That’s a perfectly logical assumption. It seems we see another news headline every week about cyber criminals hacking the computer networks of a large, global enterprise — a major bank, for example, or one of the big online retailers. Sometimes even a government agency.
But we rarely worry that hackers or cyber thieves are also interested in targeting small businesses that get dwarfed in size — and revenue — by the Wal Marts of the world. Don’t make that mistake.
When LinkedIn gets hacked, it makes national news. But believe it or not, data security provider Symantec found that 31 percent of all cyber attacks in 2012 targeted businesses with fewer than 250 employees. (The report also found that this represented a big increase from the previous year, where just 18 percent of attacks were leveled against small businesses.)
Even worse: An August 2013 story in PCWorld points out that of those small businesses whose systems are breached, roughly 60 percent go out of business within six months after the attack. And in this Huffington Post blog, j2 Global's Mike Pugh talks about the realities of Cyber Threats for small businesses.
Why do cyber crooks target small businesses? Maybe they assume, often correctly, that stealing data from a small company can yield backdoor access to the networks of larger companies.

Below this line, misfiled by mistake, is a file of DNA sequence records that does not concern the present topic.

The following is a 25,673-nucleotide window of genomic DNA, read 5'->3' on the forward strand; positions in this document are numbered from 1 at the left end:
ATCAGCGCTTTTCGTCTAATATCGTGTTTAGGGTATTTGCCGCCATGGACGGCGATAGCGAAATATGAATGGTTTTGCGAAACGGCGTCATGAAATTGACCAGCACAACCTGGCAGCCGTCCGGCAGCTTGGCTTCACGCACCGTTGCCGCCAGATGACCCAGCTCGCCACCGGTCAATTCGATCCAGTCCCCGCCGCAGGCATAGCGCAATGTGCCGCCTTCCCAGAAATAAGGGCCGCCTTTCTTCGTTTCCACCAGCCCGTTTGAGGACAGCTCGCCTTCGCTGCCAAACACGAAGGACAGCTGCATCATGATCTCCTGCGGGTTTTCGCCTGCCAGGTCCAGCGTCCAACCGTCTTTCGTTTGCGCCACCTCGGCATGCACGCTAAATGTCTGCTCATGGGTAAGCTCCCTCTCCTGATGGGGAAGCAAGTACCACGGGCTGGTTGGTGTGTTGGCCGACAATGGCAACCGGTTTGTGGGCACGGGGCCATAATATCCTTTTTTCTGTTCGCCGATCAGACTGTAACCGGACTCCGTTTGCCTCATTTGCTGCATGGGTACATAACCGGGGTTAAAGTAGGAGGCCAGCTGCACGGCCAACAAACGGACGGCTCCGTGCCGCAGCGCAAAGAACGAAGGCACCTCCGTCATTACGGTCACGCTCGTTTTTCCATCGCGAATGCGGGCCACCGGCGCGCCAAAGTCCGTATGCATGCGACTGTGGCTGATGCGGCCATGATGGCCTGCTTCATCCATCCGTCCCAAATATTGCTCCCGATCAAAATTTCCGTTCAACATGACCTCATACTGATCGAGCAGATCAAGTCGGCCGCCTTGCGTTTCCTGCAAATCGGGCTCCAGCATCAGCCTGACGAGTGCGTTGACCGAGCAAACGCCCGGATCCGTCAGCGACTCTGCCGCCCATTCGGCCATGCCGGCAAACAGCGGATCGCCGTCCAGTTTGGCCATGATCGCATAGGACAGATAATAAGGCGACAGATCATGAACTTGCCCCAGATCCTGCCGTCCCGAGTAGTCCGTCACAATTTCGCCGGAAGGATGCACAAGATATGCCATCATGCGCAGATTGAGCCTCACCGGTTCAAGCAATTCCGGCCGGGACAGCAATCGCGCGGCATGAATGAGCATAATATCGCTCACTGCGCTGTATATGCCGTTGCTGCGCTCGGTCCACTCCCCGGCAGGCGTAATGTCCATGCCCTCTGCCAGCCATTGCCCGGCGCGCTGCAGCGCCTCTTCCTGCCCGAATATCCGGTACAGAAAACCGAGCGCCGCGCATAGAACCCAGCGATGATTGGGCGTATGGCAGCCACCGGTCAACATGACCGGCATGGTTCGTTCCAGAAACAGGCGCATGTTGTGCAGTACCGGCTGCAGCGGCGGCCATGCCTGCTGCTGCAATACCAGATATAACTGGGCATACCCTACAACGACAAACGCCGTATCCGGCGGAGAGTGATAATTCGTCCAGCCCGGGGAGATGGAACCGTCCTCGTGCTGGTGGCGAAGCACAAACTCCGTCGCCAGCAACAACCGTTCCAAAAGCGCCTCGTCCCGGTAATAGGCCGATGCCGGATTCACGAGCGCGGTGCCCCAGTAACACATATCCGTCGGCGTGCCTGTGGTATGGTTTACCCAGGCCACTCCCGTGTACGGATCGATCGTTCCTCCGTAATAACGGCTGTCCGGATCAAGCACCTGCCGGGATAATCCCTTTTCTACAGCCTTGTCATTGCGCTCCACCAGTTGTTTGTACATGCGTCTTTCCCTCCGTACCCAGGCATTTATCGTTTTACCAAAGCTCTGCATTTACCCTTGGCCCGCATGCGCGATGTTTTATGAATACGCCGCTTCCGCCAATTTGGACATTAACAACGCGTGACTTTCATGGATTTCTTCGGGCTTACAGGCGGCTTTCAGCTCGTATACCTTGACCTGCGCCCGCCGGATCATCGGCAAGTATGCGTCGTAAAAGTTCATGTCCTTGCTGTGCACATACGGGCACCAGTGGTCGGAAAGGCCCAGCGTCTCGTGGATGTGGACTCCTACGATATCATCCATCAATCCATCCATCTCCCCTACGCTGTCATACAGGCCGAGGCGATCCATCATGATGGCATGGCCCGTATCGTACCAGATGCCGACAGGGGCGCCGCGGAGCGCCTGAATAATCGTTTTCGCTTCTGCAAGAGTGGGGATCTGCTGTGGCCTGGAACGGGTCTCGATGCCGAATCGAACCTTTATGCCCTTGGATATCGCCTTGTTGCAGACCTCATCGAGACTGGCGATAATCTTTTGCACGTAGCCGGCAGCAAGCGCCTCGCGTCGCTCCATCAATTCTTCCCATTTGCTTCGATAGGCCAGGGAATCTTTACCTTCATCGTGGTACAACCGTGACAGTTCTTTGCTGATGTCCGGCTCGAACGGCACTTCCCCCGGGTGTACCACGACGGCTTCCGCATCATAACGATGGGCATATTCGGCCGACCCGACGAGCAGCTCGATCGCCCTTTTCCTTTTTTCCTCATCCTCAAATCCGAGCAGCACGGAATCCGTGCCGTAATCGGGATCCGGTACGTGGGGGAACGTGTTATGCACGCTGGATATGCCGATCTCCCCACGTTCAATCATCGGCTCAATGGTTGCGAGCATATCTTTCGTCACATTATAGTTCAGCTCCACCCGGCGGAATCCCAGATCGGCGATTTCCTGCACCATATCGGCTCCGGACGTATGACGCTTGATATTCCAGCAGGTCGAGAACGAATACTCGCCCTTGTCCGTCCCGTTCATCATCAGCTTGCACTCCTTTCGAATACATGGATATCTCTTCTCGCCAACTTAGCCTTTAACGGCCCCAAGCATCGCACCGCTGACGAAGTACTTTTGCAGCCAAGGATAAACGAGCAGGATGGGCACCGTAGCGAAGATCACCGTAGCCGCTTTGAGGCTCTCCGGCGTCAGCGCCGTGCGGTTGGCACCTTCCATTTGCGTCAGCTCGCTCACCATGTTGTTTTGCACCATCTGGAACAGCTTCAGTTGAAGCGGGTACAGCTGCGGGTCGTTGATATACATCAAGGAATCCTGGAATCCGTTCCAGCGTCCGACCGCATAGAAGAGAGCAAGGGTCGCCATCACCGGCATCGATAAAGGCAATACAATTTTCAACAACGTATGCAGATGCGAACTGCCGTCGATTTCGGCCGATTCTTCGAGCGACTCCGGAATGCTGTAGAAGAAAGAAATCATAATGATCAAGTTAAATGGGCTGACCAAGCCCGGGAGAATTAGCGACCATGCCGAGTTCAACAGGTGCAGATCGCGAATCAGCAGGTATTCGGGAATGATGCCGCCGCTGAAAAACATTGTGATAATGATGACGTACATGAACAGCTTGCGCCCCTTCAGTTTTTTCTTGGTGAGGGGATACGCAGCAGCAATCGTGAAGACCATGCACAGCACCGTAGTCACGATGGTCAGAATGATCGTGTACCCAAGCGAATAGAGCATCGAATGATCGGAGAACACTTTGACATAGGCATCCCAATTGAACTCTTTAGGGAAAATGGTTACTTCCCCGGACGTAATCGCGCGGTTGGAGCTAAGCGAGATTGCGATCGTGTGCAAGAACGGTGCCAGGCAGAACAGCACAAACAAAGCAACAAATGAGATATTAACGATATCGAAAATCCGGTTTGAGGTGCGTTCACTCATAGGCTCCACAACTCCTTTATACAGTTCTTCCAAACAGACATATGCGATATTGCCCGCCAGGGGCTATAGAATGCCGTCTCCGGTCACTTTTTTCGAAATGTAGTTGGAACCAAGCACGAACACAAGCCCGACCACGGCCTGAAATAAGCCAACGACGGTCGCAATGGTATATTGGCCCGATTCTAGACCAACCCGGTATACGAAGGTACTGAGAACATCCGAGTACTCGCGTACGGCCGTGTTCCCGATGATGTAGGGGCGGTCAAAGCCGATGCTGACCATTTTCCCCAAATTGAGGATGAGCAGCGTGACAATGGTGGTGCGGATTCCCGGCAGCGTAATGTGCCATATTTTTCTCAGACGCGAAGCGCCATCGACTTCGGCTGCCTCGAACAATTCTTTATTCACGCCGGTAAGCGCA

And maybe hackers also assume that smaller firms don’t put as much data security in place as do the big firms. That’s a reasonable assumption, actually, when you consider that Symantec has also found an incredible 66 percent of small businesses do not worry about cyber attacks. In many cases hackers can be confident that an attack on a small business might net them valuable electronic information, without much effort or risk.
Regardless of the hackers’ motives, you need to be aware of the ongoing threat they pose to your business. October is National Cyber Security Awareness Month — as good a time as any to review some basic data-security protocols.
1. Restrict removable media
Every time your staff places your proprietary data on a USB drive or external hard drive, they’re creating a potential vulnerability point — a chance for a breach when that data is placed elsewhere (say, on their laptop), and again when they introduce the device back into your network. Restrict this whenever possible.
2. Create smart passwords
Incredibly, one tried-and-true method for hacking a system that still works is to walk right in using an easily-discerned password from an employee. (Names, birthdays, even “password0123” are all still common.) Read this terrific article on slate.com about how to generate a strong password.
3. Protect your voicemail
An increasingly common data-theft method is to hack a mobile phone and steal sensitive information through voicemail. Virtual phone solutions like eVoice (a sister company to eFax) use virtual business phone numbers that forward to any number without the caller seeing it — so you can keep your personal number private. You can also review your voicemails securely online, and prevent them from being hacked on your mobile phone — because they’re not stored there.
So, while you're focusing on being profitable, don't forget to be safe.